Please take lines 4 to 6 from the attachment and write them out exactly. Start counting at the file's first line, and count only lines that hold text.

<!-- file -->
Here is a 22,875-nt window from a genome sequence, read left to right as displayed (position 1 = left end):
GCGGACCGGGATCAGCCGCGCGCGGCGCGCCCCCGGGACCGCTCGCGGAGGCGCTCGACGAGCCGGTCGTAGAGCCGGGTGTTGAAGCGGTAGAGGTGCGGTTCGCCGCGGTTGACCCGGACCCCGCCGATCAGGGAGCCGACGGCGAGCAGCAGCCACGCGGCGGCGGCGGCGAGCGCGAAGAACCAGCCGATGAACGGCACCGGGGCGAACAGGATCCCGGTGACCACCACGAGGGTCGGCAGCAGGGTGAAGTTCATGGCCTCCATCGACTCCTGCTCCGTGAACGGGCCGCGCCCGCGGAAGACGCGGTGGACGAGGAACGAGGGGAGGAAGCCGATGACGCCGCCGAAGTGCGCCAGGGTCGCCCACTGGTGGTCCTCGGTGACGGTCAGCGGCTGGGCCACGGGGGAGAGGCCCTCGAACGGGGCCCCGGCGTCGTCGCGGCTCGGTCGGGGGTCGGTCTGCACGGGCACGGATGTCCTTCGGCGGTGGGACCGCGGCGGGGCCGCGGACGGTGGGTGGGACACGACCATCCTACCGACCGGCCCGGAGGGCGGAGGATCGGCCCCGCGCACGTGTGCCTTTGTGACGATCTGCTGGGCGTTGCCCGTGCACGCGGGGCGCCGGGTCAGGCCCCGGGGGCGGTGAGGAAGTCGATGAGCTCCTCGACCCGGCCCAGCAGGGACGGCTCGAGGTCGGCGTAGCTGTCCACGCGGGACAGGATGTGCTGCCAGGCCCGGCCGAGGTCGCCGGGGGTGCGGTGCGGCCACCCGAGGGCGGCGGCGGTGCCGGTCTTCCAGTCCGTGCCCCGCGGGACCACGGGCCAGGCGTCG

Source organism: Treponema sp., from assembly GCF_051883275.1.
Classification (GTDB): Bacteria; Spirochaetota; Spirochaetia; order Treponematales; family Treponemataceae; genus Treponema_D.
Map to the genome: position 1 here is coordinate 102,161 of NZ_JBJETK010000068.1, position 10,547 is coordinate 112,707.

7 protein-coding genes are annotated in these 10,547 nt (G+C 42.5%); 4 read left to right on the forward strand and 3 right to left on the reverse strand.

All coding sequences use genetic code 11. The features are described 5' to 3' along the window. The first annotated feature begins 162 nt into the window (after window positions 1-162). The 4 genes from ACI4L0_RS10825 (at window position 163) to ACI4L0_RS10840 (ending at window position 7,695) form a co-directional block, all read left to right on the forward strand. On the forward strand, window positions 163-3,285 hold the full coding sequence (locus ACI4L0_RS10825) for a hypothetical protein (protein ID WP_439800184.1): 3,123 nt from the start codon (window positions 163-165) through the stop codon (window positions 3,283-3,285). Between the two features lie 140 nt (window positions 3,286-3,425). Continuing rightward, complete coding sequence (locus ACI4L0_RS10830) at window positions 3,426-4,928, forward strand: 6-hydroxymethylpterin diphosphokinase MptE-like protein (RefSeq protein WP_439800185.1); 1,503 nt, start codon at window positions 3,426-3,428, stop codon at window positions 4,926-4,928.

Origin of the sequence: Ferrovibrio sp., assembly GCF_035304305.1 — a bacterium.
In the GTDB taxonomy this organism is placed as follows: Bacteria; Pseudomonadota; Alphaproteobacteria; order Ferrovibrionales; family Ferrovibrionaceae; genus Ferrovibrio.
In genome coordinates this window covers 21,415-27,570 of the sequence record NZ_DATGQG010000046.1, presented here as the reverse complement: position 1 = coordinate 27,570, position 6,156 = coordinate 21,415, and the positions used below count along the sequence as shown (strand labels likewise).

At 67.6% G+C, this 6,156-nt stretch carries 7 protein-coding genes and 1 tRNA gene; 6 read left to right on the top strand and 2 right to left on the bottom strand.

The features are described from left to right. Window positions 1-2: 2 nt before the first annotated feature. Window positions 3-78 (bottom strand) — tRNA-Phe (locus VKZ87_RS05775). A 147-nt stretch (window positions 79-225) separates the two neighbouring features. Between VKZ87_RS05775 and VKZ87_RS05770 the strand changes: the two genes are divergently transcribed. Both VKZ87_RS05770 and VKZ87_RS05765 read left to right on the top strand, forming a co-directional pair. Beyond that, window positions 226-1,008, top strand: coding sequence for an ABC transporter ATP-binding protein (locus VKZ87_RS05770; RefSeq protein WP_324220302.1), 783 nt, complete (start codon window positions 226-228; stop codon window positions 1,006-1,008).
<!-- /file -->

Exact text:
Classification (GTDB): Bacteria; Spirochaetota; Spirochaetia; order Treponematales; family Treponemataceae; genus Treponema_D.
Map to the genome: position 1 here is coordinate 102,161 of NZ_JBJETK010000068.1, position 10,547 is coordinate 112,707.

7 protein-coding genes are annotated in these 10,547 nt (G+C 42.5%); 4 read left to right on the forward strand and 3 right to left on the reverse strand.